Cooperative Development SupportIn the late 1990s ICOM (the former worker cooperative federation) did a cluster analysis of location of worker coops and CDAs (cooperative development agencies) in the UK. It was very clear that existing worker coops clustered around long standing CDAs. There were few where there had not been a CDA. With some odd exceptions eg Suma Wholefoods, the largest 70s worker coop, in Leeds and Halifax.
It was also apparent that the loss of worker coops seemed to be higher where CDAs had disappeared previously due to loss of funding by local authorities as they lost funding from the Conservative governments of the 80s and early 90s.
Social Enterprise UK StyleBut when the Blair Labour government won a landslide victory in 1997, they emphasised social enterprise. Cooperatives were deemed to be 'innefective and obsolete' by the promoters of social enterprise. They successfully lobbied the Blair administration to put all their considerable 'third sector' support into promoting social enterprise. Which meant that there was almost no cooperative development support or awareness raising on the ground. No one with any authority wanted to hear about cooperatives.
Social enterprise thought leaders of the 90s discounted democracy as part of the governance of their type of social enterprise, creating a gulf between cooperatives and UK social enterprise (unlike on the continent where social enterprise and cooperatives intertwine). This was the case until fairly recently.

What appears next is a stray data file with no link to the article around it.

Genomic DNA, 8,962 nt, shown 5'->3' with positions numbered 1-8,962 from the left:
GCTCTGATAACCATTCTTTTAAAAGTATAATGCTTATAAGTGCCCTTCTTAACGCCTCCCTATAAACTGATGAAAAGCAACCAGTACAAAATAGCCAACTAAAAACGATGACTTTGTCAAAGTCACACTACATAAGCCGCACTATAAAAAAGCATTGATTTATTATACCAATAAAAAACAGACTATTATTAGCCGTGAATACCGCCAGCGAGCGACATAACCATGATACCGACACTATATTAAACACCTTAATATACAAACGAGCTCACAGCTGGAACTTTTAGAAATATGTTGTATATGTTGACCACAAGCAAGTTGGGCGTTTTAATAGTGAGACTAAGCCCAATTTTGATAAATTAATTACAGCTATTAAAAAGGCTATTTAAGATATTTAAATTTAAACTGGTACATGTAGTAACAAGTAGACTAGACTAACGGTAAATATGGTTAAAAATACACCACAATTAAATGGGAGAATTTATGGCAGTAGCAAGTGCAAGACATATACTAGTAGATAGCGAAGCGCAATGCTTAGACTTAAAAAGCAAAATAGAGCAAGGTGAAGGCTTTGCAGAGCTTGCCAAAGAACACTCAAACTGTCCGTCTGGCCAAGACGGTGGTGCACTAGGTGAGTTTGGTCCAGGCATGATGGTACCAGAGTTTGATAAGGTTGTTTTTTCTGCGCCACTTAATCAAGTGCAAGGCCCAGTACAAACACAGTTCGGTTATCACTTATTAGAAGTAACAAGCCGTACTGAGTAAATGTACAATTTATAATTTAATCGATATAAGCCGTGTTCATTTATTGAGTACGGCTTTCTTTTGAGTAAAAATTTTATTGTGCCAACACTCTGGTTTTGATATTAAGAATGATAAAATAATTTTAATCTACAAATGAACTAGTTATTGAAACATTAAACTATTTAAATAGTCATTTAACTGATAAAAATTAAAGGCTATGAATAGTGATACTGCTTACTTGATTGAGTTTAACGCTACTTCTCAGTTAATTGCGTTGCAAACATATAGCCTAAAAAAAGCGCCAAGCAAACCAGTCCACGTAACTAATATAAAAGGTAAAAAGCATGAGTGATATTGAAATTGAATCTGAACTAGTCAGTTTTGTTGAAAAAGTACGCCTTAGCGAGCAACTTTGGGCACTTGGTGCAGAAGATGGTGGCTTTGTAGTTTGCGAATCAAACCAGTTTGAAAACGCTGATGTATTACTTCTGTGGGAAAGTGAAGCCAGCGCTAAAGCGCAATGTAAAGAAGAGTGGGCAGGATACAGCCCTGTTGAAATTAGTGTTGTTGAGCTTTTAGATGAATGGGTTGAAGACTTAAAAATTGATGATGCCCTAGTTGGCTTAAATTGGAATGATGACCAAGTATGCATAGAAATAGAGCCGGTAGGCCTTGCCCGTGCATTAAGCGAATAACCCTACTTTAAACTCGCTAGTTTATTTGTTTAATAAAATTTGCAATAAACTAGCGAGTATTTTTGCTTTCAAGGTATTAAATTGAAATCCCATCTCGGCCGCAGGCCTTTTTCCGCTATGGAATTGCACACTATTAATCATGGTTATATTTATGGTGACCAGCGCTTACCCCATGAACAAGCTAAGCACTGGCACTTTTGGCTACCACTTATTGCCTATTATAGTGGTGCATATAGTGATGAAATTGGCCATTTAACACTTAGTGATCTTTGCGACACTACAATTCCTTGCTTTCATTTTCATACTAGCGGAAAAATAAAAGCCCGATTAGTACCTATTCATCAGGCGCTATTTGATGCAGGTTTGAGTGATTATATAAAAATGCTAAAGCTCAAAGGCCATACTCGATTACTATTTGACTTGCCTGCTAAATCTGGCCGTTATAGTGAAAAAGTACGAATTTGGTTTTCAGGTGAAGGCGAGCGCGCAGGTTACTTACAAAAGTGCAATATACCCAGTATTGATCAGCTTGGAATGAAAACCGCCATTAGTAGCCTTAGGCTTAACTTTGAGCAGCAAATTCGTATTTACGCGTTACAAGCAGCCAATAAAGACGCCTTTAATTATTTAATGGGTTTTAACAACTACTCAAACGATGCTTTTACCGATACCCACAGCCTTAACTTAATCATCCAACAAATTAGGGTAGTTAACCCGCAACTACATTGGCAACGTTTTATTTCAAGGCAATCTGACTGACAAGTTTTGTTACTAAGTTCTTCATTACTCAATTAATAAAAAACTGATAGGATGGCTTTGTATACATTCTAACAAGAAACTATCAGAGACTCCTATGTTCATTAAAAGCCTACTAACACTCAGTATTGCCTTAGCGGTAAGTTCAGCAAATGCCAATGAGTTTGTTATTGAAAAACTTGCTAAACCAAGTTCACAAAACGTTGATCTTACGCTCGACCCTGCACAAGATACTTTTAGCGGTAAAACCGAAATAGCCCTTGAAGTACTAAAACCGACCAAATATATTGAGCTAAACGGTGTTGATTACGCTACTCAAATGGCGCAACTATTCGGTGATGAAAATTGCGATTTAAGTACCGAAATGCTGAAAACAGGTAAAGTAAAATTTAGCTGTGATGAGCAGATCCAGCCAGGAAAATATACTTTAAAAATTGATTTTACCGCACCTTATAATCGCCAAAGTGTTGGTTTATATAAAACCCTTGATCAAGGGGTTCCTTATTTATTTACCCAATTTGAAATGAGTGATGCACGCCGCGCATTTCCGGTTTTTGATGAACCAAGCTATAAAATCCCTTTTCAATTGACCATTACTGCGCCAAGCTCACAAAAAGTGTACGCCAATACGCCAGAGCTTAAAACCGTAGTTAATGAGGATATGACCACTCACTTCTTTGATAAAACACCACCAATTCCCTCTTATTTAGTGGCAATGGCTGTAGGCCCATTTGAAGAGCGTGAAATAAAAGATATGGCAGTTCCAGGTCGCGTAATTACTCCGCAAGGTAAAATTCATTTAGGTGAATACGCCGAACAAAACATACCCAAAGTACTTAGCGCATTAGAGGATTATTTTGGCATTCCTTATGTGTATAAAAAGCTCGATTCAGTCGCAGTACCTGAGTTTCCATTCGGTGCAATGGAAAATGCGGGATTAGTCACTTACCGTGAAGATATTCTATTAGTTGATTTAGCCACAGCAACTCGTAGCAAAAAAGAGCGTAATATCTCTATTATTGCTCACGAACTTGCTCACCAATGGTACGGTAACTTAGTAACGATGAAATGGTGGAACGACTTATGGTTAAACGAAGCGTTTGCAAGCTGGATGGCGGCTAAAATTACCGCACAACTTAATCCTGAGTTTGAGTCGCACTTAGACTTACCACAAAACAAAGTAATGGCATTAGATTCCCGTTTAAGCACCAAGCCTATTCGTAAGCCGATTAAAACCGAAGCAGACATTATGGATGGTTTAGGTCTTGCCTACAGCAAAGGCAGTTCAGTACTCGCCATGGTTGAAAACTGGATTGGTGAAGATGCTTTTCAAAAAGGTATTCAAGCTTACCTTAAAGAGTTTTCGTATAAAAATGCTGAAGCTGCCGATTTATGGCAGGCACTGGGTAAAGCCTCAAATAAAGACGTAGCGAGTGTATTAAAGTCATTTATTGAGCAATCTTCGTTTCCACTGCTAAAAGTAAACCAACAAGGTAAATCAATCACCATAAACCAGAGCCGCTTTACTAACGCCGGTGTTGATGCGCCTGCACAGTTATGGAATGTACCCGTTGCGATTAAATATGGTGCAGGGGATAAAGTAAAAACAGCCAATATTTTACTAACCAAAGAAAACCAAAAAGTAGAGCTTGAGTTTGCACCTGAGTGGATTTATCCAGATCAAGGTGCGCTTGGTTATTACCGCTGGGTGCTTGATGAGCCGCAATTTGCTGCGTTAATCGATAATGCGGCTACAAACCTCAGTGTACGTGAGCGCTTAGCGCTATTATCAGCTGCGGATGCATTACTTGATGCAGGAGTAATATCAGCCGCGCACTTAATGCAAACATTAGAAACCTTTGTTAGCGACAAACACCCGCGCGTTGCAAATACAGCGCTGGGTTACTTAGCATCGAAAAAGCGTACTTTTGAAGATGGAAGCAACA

Change in AttitudeConservative politicians disliked social enterprise 'Blairstyle', they referred it as 'jobs for the children of labour politicians'. After 2010 and the election of a Conservative led government it was again possible to start talking about cooperatives in the UK without getting the cold shoulder from government (local and national). Cooperatives fit the politics of all major parties (for different reasons) even if they don't really understand them.
Cooperative Enterprise HubThe coalition government didn't fund cooperative development though. That was left to the retail society coops, first United NorWest's regional C Change program (2010ish) and then the Cooperative Group's national Cooperative Enterprise Hub from 2011 until their major crisis in 2013.
All of which meant there were few worker coops forming in the 90s (with amazing exceptions e.g. Unicorn Grocery) to replace those fading away after their first twenty years of life. Most small businesses have a fairly short life and few survive their founder. Coops as Virginie Perotin of Leeds University, shows in her research, do survive longer and more often but only statistically. Most still die fairly young (like other small businesses) - especially where they don't have someone to turn to for help when they have a crisis and/or have failed to do succession planning (the majority).
Upturn: Worker Cooperation Becomes Popular AgainThe upturn in worker coops currently could be linked to the Hub program directly and indirectly. Hundreds of coops were set up and revitalised by the Hub. My coop development network, CBC, alone had nearly 300 Hub clients (of all types of coops, worker coops tended to be in the minority). I personally 'saved' quite a few worker coops thanks to Hub funding where they were in a people fix and needed a third party to come in and help unblock the emotional logjams. Such jams kill coops and their businesses and worker coops are especially vulnerable to them, having no boss to cut through the tangle.